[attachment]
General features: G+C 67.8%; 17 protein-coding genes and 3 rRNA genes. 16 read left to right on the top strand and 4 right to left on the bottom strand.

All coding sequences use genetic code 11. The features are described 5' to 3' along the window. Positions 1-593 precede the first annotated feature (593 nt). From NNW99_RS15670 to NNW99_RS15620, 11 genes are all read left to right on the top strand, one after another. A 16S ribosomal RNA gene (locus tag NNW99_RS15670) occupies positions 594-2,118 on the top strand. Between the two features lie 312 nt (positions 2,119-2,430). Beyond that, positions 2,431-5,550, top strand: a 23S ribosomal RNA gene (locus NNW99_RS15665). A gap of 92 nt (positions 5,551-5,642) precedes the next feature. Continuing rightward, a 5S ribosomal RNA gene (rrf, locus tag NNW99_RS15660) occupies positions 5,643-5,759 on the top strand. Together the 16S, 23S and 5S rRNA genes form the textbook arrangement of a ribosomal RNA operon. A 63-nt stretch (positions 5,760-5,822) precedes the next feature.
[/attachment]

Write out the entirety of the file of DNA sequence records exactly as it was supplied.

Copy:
General features: G+C 67.8%; 17 protein-coding genes and 3 rRNA genes. 16 read left to right on the top strand and 4 right to left on the bottom strand.

All coding sequences use genetic code 11. The features are described 5' to 3' along the window. Positions 1-593 precede the first annotated feature (593 nt). From NNW99_RS15670 to NNW99_RS15620, 11 genes are all read left to right on the top strand, one after another. A 16S ribosomal RNA gene (locus tag NNW99_RS15670) occupies positions 594-2,118 on the top strand. Between the two features lie 312 nt (positions 2,119-2,430). Beyond that, positions 2,431-5,550, top strand: a 23S ribosomal RNA gene (locus NNW99_RS15665). A gap of 92 nt (positions 5,551-5,642) precedes the next feature. Continuing rightward, a 5S ribosomal RNA gene (rrf, locus tag NNW99_RS15660) occupies positions 5,643-5,759 on the top strand. Together the 16S, 23S and 5S rRNA genes form the textbook arrangement of a ribosomal RNA operon. A 63-nt stretch (positions 5,760-5,822) precedes the next feature.